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This article was published on February 6, 2008


    European and American VC’s, please partner up

    European and American VC’s, please partner up
    Ernst-Jan Pfauth
    Story by

    Ernst-Jan Pfauth

    Ernst-Jan Pfauth is the former Editor in Chief of Internet at NRC Handelsblad, as well as an acclaimed technology author and columnist. He a Ernst-Jan Pfauth is the former Editor in Chief of Internet at NRC Handelsblad, as well as an acclaimed technology author and columnist. He also served as The Next Web’s blog’s first blogger and Editor in Chief, back in 2008. At De Correspondent, Ernst-Jan serves as publisher, fostering the expansion of the platform.

    Last year, start-ups had a hard time seducing European venture capital firms to invest in their companies. VentureBeat reports that the VC’s are backing the fewest companies on record since research group VentureSource began tracking investments in 1999.

    Only 897 companies were able to woo investors. Yet when they did, it certainly paid of. Since when European VC’s do invest, they are putting in higher bets than they did previously. They invest an amount of 4.56 billion euro in total, a two percent rise from 2006.

    In Europe it’s more difficult to turn a company into a profitable business

    It’s the fourth year of consecutive increase in the amount of money, yet this has not necessarily has to be a positive thing. Since VentureSource says that in Europe it’s more difficult to turn a company into a profitable business. Therefore VC’s have to keep investing to make sure that the start-ups become success stories.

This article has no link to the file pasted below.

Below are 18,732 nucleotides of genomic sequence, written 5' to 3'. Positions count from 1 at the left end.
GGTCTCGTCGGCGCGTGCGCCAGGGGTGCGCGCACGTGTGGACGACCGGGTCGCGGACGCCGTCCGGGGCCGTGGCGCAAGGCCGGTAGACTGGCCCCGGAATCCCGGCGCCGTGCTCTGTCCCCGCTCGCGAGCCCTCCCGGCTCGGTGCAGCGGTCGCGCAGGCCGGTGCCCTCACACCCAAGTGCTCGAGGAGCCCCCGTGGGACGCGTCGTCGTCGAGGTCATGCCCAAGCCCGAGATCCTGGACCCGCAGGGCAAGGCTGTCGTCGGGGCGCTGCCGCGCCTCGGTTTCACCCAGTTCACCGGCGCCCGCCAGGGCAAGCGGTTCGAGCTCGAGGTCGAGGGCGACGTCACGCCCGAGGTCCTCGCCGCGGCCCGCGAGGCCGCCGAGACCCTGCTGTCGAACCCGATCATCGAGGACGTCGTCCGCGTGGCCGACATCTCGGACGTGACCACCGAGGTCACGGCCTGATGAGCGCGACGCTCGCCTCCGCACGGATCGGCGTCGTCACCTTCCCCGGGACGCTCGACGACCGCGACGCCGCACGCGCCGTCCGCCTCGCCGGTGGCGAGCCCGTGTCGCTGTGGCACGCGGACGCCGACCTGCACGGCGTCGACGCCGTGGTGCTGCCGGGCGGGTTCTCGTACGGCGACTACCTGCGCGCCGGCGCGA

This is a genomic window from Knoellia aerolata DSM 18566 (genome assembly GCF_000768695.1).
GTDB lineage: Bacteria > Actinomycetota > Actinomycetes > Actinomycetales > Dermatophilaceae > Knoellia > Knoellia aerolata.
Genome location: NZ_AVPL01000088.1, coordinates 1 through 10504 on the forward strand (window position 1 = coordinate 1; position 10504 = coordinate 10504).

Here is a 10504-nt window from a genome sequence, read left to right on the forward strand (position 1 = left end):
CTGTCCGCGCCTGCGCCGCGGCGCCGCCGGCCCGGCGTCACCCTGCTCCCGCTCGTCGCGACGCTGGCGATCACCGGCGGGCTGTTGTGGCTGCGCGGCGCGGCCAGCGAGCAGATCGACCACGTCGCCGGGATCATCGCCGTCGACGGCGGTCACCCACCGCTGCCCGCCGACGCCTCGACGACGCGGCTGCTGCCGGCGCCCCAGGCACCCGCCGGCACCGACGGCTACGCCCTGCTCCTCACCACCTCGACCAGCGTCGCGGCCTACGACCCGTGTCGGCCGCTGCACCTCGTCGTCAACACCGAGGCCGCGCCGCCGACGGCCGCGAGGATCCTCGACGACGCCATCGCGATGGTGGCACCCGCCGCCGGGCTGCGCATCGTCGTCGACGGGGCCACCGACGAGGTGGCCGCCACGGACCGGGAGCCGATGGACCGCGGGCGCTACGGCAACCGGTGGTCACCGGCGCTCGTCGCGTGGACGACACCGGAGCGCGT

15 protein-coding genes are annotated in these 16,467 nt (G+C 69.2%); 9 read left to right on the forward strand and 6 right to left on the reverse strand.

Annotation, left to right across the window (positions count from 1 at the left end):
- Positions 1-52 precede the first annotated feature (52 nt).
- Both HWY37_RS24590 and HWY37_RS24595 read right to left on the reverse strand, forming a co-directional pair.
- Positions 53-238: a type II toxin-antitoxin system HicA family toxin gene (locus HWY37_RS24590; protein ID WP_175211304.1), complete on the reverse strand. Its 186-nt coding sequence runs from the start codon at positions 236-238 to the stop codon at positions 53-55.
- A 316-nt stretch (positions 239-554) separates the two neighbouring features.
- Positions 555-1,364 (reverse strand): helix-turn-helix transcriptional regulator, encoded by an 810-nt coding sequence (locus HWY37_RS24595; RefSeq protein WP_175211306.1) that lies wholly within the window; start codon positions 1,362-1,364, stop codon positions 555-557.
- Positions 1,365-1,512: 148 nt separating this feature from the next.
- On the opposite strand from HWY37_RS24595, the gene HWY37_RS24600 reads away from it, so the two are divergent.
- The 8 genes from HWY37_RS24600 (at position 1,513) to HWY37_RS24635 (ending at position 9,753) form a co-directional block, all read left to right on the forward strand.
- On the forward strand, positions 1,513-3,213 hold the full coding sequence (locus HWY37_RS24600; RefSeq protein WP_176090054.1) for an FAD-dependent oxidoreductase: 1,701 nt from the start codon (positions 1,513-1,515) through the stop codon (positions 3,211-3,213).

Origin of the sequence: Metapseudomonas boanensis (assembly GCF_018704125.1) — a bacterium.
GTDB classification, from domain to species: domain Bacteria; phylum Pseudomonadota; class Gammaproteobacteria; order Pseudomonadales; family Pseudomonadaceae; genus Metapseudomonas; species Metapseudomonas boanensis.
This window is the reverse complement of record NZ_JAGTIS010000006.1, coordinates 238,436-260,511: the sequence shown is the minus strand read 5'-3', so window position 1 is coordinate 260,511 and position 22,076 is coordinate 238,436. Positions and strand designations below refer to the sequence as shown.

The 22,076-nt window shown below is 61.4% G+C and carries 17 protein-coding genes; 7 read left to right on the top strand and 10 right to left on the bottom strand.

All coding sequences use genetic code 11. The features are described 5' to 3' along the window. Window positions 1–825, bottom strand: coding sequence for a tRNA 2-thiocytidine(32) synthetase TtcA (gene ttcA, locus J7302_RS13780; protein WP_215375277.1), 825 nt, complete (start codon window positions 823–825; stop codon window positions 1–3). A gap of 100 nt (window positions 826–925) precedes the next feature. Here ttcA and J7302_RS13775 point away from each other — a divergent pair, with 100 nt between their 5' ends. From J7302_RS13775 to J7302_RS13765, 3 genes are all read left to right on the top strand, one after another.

The statistics of the European market for mergers and IPOs are a bit horrifying. In 2006 89 venture-backed companies went public, in 2007 this number dropped to 38. Moreover, mergers and acquisitions deals fell 38 percent to 136. Again, VentureSource can draw a sad conclusion: it’s the lowest figure of the past ten years.

    The US economy seems to be in trouble, with the growing threat of a recession, yet the merger market was pretty strong.

    theworldisflatAlthough this article is discussing differences between European and American markets, I reckon we should think in terms of best of both worlds. There’s more risk capital available in America and they have a better exit environment. But most American companies stick to their (huge) local market and their own language. European entrepreneurs and VC’s are more used to be working with language barriers, but less risk capital is available.

    When we combine these two markets, the available cash, the network of the VC’s and the knowledge and talent of entrepreneurs,, chances of success are bigger. European investors already often look for an American partner in the series B. Let’s keep that up. On the web the world is flat, the only barrier we still have to take is language.